ARC's 1st Law: As a "progressive" online discussion grows longer, the probability of a nefarious reference to Karl Rove approaches one

Saturday, December 17, 2005


At least, any Americans that happens to communicate regularly with terrorists abroad... (Don't go to MTV to get that perspective, though.)

Like this guy.

NSA's "special collection program" nabbed terrorist plotter Iyman Faris

Faris admitted to traveling to New York City in late 2002 to examine the bridge, and said he concluded that the plot to destroy the bridge by severing cables was unlikely to succeed because of the bridge’s security and structure. In early 2003, he sent a message that “the weather is too hot” - a coded message indicating that the bridge plot was unlikely to succeed.

So, you know... slippery slope and all that....

(Frankly, if an Al Qaeda terrorist were to pick up the phone and give me a ring, I WOULD WANT THE NSA TO BE LISTENING TO EVERY @#$ING WORD OF MY CONVERSATION WITH THEM!!!!)

Do Shumer, Leahy, and Kennedy, and the editorial board of the NYTimes think that Faris's civil liberties have been violated? Should all charges against him be dropped on this technicality?

And it's interesting to note that Congress and the special court is notified of each such intercept (after the fact)... The only part that busts my libertarian sensibilities (I've been known to have a few) is the possibility that the government would do an intercept and not notify Congress. But, then again... if they're going to break the law and the executive order by not notifying Congress after the fact, it's unlikely that they'd follow the law on getting a warrant beforehand. If they really are breaking the law, why go to Congress?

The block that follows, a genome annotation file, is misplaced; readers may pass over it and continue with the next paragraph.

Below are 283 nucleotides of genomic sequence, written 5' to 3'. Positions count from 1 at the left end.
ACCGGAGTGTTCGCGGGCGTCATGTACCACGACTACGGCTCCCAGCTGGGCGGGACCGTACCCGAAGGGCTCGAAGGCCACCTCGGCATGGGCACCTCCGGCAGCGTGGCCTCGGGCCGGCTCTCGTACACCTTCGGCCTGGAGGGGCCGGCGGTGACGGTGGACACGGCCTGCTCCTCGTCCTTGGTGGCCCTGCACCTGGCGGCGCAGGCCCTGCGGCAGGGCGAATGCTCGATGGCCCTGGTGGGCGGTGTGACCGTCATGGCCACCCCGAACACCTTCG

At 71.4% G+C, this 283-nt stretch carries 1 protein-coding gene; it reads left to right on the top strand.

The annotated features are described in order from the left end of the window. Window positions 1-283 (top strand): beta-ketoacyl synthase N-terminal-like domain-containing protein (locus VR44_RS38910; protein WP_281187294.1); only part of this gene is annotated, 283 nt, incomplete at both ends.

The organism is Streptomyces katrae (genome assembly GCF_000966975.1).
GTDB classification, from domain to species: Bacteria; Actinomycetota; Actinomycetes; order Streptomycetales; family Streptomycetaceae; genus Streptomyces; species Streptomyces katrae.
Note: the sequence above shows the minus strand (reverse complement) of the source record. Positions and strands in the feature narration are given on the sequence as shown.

As pointed out by an intelligence researcher on Fox News' Special Report with Brit Hume Jim Angle, these steps were only taken when seeking approval and a warrant in advance would compromise the ability to intercept the information. But the Times seems to think that we should let Osama chat with someone here in the US for a few hours before we start to listen in:
The standard of proof required to obtain a warrant from the foreign intelligence court is generally considered lower than that required for a criminal warrant - intelligence officials only have to show probable cause that someone may be "an agent of a foreign power," which includes international terrorist groups - and the secret court has turned down only a small number of requests over the years. In 2004, according to the Justice Department, 1,754 warrants were approved. The foreign intelligence court can grant emergency approval for wiretaps within hours, officials say.

Because, you know... Osama's and Al Qaeda get real chatty when they're planning a terrorist strike.

The USA PATRIOT Act should be extended... there may be provisions that should be modified. But roving wiretaps (a tool commonly employed against the Gambino crime family) certainly should be employed against terrorist suspects. (Roving Wiretaps = you get court authority to tap communications of an individual, not a specific device of an individual. Thus, regardless of whether the individuals uses 4 cell phones, a blackberry, a satellite phone, a land-line telephone, or two cans with a string, you can listen in.) This is a common sense measure and has little impact on civil liberties.

By the way, isn't it just amazing that while we're seeing victorious milestones in the War On Terror abroad, we're losing our nerve here at home?

Looks like the next step for the Moonbats (aka the Democratic Party leaders such as John "Flip-Flopper" Kerry) is to call for impeachment...

See Michelle Malkin, Jeff Goldstein, and Captain's Quarters(here and here), and Newsbusters for more.

Your Co-Conspirator,
ARC: St Wendeler